The inverse problem of electrocardiography is usually analyzed during stationary rhythms. However, the performance of the regularization methods under fibrillatory conditions has not been fully studied. In this work, we assessed different regularization techniques during atrial fibrillation (AF) for estimating four target parameters, namely, epicardial potentials, dominant frequency (DF), phase maps, and singularity point (SP) location. We use a realistic mathematical model of atria and torso anatomy with three different electrical activity patterns (i.e., sinus rhythm, simple AF, and complex AF). Body surface potentials (BSP) were simulated using Boundary Element Method and corrupted with white Gaussian noise of different powers. Noisy BSPs were used to obtain the epicardial potentials on the atrial surface, using 14 different regularization techniques. DF, phase maps, and SP location were computed from estimated epicardial potentials. Inverse solutions were evaluated using a set of performance metrics adapted to each clinical target. For the case of SP location, an assessment methodology based on the spatial mass function of the SP location, and four spatial error metrics was proposed. The role of the regularization parameter for Tikhonov-based methods, and the effect of noise level and imperfections in the knowledge of the transfer matrix were also addressed. Results showed that the Bayes maximum-a-posteriori method clearly outperforms the rest of the techniques but requires a priori information about the epicardial potentials. Among the purely non-invasive techniques, Tikhonov-based methods performed as well as more complex techniques in realistic fibrillatory conditions, with a slight gain between 0.02 and 0.2 in terms of the correlation coefficient. Also, the use of a constant regularization parameter may be advisable since the performance was similar to that obtained with a variable parameter (indeed there was no difference for the zero-order Tikhonov method in complex fibrillatory conditions). Regarding the different targets, DF and SP location estimation were more robust with respect to pattern complexity and noise, and most algorithms provided a reasonable estimation of these parameters, even when the epicardial potentials estimation was inaccurate. Finally, the proposed evaluation procedure and metrics represent a suitable framework for techniques benchmarking and provide useful insights for the clinical practice.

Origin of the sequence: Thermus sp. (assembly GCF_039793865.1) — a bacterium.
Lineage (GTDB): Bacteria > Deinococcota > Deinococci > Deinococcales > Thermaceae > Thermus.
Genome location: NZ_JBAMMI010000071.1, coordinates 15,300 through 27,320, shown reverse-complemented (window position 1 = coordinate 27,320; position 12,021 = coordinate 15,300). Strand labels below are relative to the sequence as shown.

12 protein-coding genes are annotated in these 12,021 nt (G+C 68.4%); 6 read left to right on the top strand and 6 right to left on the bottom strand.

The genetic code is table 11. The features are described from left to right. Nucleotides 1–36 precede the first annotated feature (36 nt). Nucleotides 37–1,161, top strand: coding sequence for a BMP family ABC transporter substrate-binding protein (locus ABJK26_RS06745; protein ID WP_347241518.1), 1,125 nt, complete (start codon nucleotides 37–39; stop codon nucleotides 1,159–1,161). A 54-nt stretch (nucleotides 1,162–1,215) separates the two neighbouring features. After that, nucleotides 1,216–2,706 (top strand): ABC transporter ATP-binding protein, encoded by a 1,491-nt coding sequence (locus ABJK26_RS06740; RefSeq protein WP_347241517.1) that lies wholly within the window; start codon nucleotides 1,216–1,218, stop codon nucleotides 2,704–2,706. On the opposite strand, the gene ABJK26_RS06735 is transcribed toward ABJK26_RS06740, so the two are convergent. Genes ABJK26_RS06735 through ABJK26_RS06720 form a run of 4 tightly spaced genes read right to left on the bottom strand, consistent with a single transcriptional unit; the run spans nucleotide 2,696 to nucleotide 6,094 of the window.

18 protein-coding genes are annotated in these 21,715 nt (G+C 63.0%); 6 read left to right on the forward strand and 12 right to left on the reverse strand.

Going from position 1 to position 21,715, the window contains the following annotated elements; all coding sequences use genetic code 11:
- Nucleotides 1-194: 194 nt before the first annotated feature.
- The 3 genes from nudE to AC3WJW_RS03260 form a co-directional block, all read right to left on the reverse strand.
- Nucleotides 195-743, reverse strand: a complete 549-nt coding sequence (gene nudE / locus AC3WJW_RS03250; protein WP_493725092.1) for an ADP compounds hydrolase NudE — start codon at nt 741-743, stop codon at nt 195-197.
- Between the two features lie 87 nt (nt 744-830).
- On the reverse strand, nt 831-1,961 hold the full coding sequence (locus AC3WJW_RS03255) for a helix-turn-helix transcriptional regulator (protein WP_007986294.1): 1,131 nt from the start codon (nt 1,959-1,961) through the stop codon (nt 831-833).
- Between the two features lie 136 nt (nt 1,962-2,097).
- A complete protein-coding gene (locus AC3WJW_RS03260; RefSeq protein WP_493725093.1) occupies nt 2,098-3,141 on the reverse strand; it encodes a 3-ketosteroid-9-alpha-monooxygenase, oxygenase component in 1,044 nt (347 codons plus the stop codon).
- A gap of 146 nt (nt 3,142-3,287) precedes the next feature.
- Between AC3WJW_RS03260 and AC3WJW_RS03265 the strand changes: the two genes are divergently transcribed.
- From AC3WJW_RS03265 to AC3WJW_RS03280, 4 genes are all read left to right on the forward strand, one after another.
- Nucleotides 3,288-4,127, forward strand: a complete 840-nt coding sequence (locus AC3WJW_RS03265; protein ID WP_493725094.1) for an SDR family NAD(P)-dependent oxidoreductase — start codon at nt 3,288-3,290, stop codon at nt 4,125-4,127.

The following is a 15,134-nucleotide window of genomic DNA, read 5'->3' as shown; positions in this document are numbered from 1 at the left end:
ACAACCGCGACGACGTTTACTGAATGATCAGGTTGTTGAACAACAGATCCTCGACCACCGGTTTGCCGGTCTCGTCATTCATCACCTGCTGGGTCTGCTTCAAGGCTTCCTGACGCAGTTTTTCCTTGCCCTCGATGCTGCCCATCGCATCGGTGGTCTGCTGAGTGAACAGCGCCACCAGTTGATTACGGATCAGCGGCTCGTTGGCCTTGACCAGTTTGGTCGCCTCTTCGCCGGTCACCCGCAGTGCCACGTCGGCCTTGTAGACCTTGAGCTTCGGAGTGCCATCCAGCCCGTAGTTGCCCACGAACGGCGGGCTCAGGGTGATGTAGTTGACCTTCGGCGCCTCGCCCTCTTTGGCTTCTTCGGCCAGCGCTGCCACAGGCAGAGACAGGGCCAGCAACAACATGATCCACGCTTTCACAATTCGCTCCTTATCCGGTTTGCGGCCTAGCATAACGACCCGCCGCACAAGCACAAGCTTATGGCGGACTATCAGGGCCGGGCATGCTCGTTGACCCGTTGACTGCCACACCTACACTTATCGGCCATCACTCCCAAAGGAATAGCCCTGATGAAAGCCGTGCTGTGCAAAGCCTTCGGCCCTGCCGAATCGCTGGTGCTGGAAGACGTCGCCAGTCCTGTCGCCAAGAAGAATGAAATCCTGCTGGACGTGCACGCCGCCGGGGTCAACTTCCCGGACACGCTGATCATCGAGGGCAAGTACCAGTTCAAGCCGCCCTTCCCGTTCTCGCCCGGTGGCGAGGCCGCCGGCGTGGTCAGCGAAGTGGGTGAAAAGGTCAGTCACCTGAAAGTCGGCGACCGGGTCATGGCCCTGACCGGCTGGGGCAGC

Keywords: ECG imaging; atrial fibrillation; dominant frequency; inverse problem; regularization; rotor location.